Published online by Cambridge University Press: 18 September 2020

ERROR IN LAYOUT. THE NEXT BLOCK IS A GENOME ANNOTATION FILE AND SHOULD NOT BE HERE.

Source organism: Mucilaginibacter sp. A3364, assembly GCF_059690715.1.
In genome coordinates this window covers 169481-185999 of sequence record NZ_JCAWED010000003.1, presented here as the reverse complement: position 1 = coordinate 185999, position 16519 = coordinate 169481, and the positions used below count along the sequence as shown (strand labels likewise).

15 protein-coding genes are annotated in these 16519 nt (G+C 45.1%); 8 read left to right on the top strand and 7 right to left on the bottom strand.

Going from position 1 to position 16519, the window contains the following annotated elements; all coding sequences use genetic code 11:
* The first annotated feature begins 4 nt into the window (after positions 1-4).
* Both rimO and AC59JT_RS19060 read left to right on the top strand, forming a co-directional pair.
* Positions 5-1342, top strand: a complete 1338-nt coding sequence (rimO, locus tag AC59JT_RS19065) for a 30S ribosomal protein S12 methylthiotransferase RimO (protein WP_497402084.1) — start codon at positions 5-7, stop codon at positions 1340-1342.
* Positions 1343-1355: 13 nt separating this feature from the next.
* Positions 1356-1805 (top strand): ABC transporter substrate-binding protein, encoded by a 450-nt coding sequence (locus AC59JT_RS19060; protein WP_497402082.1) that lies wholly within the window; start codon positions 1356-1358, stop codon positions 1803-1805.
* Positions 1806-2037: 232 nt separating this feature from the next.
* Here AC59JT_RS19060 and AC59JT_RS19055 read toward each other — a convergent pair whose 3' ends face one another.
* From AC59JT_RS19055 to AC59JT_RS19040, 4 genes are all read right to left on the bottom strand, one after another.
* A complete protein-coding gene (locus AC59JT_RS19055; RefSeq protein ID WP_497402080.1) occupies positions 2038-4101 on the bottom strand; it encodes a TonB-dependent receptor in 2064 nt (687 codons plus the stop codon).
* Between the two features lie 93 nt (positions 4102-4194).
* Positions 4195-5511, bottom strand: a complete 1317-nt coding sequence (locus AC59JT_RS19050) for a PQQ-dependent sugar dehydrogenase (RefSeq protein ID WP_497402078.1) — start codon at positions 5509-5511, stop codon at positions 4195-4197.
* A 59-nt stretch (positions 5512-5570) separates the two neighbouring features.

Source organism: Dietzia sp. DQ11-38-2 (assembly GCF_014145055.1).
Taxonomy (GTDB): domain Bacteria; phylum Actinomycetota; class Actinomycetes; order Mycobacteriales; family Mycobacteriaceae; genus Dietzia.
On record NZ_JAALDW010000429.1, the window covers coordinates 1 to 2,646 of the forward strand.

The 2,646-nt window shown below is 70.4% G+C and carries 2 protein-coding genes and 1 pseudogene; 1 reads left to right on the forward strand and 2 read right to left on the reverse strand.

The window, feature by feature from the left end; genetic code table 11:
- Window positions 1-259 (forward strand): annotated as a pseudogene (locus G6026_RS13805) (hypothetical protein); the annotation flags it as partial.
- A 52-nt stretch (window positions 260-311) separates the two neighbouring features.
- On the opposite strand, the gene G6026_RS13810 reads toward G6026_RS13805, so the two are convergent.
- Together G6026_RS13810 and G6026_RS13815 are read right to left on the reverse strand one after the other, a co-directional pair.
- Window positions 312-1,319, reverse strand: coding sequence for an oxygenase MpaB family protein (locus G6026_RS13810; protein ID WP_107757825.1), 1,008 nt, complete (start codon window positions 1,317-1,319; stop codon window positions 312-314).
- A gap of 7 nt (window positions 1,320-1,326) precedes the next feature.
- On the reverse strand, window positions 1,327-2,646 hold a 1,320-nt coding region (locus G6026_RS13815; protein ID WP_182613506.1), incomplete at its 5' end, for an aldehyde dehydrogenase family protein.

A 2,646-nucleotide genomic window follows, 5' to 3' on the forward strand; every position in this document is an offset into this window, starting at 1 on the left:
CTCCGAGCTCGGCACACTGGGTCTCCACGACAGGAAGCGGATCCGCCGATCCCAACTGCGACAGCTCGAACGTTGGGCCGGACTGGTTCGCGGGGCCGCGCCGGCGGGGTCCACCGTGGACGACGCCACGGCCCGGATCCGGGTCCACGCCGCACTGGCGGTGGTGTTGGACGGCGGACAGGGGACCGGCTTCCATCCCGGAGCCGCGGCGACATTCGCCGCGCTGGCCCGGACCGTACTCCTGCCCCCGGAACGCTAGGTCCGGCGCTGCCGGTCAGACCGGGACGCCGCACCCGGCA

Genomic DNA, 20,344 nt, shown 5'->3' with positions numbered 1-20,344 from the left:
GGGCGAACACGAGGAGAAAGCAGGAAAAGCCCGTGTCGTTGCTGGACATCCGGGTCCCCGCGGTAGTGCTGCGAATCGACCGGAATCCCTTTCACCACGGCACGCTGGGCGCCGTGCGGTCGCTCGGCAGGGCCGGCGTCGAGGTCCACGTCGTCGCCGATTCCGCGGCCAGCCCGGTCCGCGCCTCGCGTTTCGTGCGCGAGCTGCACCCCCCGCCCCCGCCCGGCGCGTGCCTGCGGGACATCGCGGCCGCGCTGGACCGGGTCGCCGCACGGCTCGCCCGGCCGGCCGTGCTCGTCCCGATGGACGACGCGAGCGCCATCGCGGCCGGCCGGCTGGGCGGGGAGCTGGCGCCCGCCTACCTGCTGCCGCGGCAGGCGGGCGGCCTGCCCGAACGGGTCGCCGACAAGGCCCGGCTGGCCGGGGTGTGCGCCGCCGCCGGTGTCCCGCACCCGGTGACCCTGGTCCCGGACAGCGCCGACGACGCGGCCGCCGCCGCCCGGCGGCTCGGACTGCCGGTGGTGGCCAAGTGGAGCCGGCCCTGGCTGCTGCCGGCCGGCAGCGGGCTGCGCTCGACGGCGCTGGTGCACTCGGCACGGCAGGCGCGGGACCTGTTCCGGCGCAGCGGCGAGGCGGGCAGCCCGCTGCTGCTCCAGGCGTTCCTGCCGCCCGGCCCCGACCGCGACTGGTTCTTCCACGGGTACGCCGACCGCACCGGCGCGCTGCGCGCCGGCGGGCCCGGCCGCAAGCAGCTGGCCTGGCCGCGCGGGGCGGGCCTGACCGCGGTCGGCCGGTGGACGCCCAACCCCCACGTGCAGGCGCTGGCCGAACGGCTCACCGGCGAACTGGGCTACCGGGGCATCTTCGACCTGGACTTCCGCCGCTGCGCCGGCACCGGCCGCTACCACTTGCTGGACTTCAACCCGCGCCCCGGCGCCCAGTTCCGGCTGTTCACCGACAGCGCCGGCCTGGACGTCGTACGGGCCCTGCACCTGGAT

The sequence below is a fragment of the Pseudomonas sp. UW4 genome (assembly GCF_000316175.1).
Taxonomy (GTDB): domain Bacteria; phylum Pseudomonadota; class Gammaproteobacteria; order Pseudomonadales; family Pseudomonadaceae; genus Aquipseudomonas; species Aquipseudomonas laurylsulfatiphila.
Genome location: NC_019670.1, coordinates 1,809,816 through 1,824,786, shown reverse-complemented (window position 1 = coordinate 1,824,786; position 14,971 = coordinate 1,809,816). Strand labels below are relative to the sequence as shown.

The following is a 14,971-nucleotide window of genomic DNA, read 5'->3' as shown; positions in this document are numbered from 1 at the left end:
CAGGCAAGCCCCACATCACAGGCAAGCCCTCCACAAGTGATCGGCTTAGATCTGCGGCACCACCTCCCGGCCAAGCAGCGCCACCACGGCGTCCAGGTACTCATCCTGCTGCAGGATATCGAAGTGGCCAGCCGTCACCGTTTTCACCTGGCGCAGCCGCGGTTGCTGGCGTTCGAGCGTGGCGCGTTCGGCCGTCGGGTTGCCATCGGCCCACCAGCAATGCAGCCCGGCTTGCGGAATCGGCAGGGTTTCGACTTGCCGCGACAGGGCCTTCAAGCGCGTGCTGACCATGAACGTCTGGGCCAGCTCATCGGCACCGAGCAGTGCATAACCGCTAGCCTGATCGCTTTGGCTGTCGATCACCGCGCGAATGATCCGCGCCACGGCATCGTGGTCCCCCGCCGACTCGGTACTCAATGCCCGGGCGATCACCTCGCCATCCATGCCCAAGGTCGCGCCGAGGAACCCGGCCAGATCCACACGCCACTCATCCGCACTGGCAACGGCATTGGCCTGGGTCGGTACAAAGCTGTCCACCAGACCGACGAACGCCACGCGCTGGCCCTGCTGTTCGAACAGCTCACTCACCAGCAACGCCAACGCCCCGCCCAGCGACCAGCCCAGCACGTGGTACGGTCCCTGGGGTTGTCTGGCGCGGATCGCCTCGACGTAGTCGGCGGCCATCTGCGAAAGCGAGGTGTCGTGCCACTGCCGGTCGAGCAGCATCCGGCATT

Virtue in the writings of Thomas Aquinas is inseparable from his understanding of sin, grace, and God’s presence in human life and action. The logic inherent to his account of virtue, virtue both with and without grace, requires us to speak of grace and sin. Because it pertains to the very logic of virtue to address these theological topics, it becomes impossible to treat them as mere addenda or to bracket them in favor of a supposedly complete philosophical account. This last point comes into greater relief when we acknowledge, with centuries of other readers of Aquinas, that his theology of grace underwent development throughout his writings. Yet little attention has been given to the effects this development exercises on both his understanding of virtue and the role it can take up in our moral lives. This is largely because readers of Aquinas, friends and adversaries alike, have become satisfied addressing the intersection of grace and virtue in terms of the infused and acquired virtues alone. While such a vector is certainly an interesting and demanding study, it fails to acknowledge the effects his developments in topics like operative grace, God’s influence in human action, and sin have for his account of virtue.